If the offender gains access or stays on the property when the property is occupied—while the owners of the house are sleeping, for example—the situation can become even more serious very quickly. The Class X felony charge of home invasion may be appropriate if the offender is armed with a firearm or other dangerous weapon and he or she threatens or injures any of the occupants. If, however, the offender surrenders or leaves the premises immediately when he or she realizes the property is occupied, the home invasion charge may be reduced to burglary.

Skilled Legal Guidance

At the Law Office of Jack L. Zaremba, we understand that a charge of burglary can change your life. If you or a loved one has been arrested, contact an experienced Joliet criminal defense attorney immediately. We will help you protect your rights and look for ways to limit the damage to your future. Call 815-740-4025 for a free consultation today.

Illinois Property Crimes: Theft and Robbery

joliet theft and robbery attorney

If you ever watch the news or skim local newspaper, you have probably heard reports of countless individuals who were arrested on suspicion of a wide variety of criminal offenses. When the crime in question involves the taking of someone else’s property , there are several charges that could be brought against the suspect. While many of them may sound similar to the average person, there are distinct differences between theft, robbery, and burglary in Illinois.

Property Crimes

Theft, robbery, and burglary are commonly considered types of property crimes because, for the most part, they involve the unauthorized taking of property belonging to another person. While an upcoming post will address how burglary can be a little bit different, theft and robbery charges may be brought against a person if law enforcement believes that he or she took or attempted to take someone else’s personal property.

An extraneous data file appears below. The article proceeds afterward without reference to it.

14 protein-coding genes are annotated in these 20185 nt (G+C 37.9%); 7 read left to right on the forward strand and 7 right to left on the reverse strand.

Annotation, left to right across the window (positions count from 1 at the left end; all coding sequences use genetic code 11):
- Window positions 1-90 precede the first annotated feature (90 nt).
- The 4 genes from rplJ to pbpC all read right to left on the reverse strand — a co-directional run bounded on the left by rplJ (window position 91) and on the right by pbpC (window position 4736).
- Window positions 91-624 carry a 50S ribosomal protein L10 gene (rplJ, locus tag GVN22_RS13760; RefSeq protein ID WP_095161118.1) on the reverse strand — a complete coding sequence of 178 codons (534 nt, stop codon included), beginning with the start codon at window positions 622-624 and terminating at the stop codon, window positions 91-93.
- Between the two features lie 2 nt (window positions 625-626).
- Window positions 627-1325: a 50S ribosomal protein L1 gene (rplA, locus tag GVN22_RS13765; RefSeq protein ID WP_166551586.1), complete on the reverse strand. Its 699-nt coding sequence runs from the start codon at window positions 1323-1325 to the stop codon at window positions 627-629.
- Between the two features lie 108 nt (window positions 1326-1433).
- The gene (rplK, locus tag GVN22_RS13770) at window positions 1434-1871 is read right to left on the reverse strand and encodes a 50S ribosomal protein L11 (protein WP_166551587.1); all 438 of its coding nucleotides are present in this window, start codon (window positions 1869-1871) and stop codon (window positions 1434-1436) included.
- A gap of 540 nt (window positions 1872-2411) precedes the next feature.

Theft is perhaps the most basic of all property crimes and the charge may include a wide variety of circumstances and types of property. Illinois law defines theft as knowingly obtaining or exerting unauthorized or illicit control over another’s property either by direct taking, by deception, or by threat. Theft also includes obtaining control over property known or believed to have already been stolen.

There are varying degrees of theft charges which range from a Class A misdemeanor for the taking of property valued at less than $500 up to a Class X felony for large-scale operations involving property valued at over $1 million. The specific charges and associated penalties depend on many factors including:

• The value of the property alleged to have been stolen;
• How the property was stolen, including the use of deception;
• The age of the victim;
• The location of the alleged theft; and
• The suspects prior criminal history.

It is important to note that Illinois law contains separate provisions for dealing with retail theft , including shoplifting and under-ringing of merchandise. Such charges are also based on the value of the property alleged to have been stolen, how it was taken, and the suspect’s history.


While theft can be as simple as walking up and reaching into an unattended purse or a coat pocket, the offense of robbery is decidedly different and often more serious. According to Illinois law, robbery is committed when an individual takes another’s property directly from the owner’s person or presence “through the use of force or by threatening the imminent use of force.” Robbery is, at minimum, a Class 2 felony, which may be elevated to a Class 1 felony based on the victim’s age or disability status or the location of the robbery.

Aggravated robbery—also a Class 1 felony—may be charged if the individual indicated he or she was carrying a weapon or if the victim was drugged by the suspect. If a weapon is actually present or used during a robbery, the offense will be considered armed robbery, a Class X felony. In any robbery where a firearm is shown, discharged, or causes serious injury or death, the resulting penalties will statutorily include an additional 15 years, 20 years, and 25 years to life in prison, respectively.

Facing Property Crime Charges?

If you or a loved one has been arrested and charged with robbery or any other theft-related offense, contact an experienced Will County criminal defense attorney . Call 815-740-4025 for a free consultation at the Law Office of Jack L. Zaremba today.